Freestone has a track record of delivering high-quality regulatory planning and environmental clean-up projects for government customers. These are essential elements of solving the nuclear waste disposal problem, and we are excited about our future. — Liz Muller, Deep Isolation CEO
BERKELEY, Calif. (PRWEB) November 30, 2021
Deep Isolation, a leading innovator in spent nuclear fuel (SNF) and high-level nuclear waste (HLW) storage and disposal solutions, announced today it has acquired Freestone Environmental Services, a multi-discipline environmental and water resources consulting firm based in Richland, Wash.
Freestone Environmental, now a wholly owned subsidiary of Deep Isolation, brings to Deep Isolation a team of 25 scientists and engineers experienced in providing services to public and private sector clients, with the most notable being the U.S. Department of Energy’s Hanford project, one of the largest nuclear weapons production clean-up efforts in the world.
“We are pleased to welcome Freestone as a Deep Isolation company,” said Deep Isolation CEO Liz Muller. “Freestone has a track record of delivering high-quality regulatory planning and environmental clean-up projects for government customers. These are essential elements of solving the nuclear waste disposal problem, and we are excited about our future.”
The acquisition broadens the depth of Deep Isolation’s science and technology teams, adding a cadre of scientists and engineers with experience in environmental investigations and scientific and regulatory support services.
The Freestone team, led by President Steve Airhart, a geologist, boasts decades of professional consulting experience with the environmental industry.
“We’ve been watching Deep Isolation’s progress toward solving the seemingly unsolvable problem of nuclear waste disposal, and we’re excited to join such an important mission,” Airhart said. “Having been involved in work at Hanford and the commercial nuclear industry, we know firsthand how critical it is to find a safe, permanent home for nuclear waste. Combining Freestone’s Hanford site consulting experience with Deep Isolation’s scientific and technological waste disposal capabilities will benefit both companies.”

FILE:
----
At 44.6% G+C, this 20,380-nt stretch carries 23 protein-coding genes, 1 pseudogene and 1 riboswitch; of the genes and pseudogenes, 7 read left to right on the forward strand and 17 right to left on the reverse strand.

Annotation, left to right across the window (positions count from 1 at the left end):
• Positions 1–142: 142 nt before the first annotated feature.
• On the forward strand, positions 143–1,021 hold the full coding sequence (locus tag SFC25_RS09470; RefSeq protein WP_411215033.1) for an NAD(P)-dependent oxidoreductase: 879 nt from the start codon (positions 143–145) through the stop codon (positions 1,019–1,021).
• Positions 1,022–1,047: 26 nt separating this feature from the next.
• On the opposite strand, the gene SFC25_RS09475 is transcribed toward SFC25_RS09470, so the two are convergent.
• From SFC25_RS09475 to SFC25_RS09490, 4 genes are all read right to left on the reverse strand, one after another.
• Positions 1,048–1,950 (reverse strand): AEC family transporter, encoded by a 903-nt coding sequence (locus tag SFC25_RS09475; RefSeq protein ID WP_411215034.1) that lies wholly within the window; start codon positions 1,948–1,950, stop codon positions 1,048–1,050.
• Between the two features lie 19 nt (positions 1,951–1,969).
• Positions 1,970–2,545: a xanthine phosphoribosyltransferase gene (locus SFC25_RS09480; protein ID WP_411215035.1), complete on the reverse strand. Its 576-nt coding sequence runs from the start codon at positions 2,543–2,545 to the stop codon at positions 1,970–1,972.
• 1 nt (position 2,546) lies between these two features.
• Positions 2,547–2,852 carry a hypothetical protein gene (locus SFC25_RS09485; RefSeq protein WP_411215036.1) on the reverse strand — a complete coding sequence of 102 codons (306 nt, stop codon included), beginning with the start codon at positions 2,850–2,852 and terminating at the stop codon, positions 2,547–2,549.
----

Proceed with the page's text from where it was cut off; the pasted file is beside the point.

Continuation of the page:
Deep Isolation has recently seen renewed global interest in deep borehole technology as a safe and flexible solution for nuclear waste disposal that could be simpler to deploy than a mined repository for many countries. Deep Isolation is investigating deep borehole disposal at potential locations around the globe and continues to be open to conversations with communities.
“This acquisition is a significant milestone in the history of both of our companies. It gives Deep Isolation access to experts with a wealth of real-world nuclear waste clean-up experience and opens up Freestone to new opportunities through our global network,” said Deep Isolation Chief Operating Officer Rod Baltzer.
Baltzer will oversee the interface of Freestone’s operations with Deep Isolation. Airhart will remain President of Freestone and maintain responsibility for its daily operations.
About Deep Isolation
Berkeley-based Deep Isolation is a leading innovator in nuclear waste storage and disposal. Founded through a passion for environmental stewardship, scientific ingenuity, and entrepreneurship, Deep Isolation has developed a patented solution using directional drilling and inclusive community engagement to safely isolate nuclear waste deep underground.
About Freestone Environmental Services
Washington-based Freestone Environmental Services, like its namesake — a swift-flowing stream that turns and wears smooth the streambed’s stones — brings experience, fresh perspective and energy to solve the complex environmental challenges of today via science-based, cost-effective solutions that are responsive and focused. Freestone provides services in environmental site characterization, planning and remediation, and in management of water resources for commercial and public sector clients, including the U.S. Department of Energy, the U.S. Army Corps of Engineers, and the National Oceanic and Atmospheric Administration.